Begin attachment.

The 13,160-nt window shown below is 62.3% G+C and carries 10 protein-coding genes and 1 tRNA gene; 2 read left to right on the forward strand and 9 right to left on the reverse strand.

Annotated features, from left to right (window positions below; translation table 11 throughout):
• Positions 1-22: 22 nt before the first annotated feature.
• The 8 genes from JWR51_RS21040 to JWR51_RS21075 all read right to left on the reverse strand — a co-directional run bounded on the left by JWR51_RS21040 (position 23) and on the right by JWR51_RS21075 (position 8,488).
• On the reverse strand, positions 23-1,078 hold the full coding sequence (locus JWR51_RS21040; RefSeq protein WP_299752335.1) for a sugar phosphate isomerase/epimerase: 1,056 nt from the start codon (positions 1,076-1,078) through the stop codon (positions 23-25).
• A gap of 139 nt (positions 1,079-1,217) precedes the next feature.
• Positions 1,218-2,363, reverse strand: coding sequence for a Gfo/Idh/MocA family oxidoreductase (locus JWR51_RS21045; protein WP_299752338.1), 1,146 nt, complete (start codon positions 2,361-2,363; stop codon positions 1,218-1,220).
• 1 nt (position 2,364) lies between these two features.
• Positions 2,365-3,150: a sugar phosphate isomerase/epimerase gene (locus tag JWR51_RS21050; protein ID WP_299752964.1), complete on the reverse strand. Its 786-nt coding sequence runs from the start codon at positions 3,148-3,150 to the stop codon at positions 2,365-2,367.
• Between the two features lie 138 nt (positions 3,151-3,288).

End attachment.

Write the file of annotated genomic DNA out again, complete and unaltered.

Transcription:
The 13,160-nt window shown below is 62.3% G+C and carries 10 protein-coding genes and 1 tRNA gene; 2 read left to right on the forward strand and 9 right to left on the reverse strand.

Annotated features, from left to right (window positions below; translation table 11 throughout):
• Positions 1-22: 22 nt before the first annotated feature.
• The 8 genes from JWR51_RS21040 to JWR51_RS21075 all read right to left on the reverse strand — a co-directional run bounded on the left by JWR51_RS21040 (position 23) and on the right by JWR51_RS21075 (position 8,488).
• On the reverse strand, positions 23-1,078 hold the full coding sequence (locus JWR51_RS21040; RefSeq protein WP_299752335.1) for a sugar phosphate isomerase/epimerase: 1,056 nt from the start codon (positions 1,076-1,078) through the stop codon (positions 23-25).
• A gap of 139 nt (positions 1,079-1,217) precedes the next feature.
• Positions 1,218-2,363, reverse strand: coding sequence for a Gfo/Idh/MocA family oxidoreductase (locus JWR51_RS21045; protein WP_299752338.1), 1,146 nt, complete (start codon positions 2,361-2,363; stop codon positions 1,218-1,220).
• 1 nt (position 2,364) lies between these two features.
• Positions 2,365-3,150: a sugar phosphate isomerase/epimerase gene (locus tag JWR51_RS21050; protein ID WP_299752964.1), complete on the reverse strand. Its 786-nt coding sequence runs from the start codon at positions 3,148-3,150 to the stop codon at positions 2,365-2,367.
• Between the two features lie 138 nt (positions 3,151-3,288).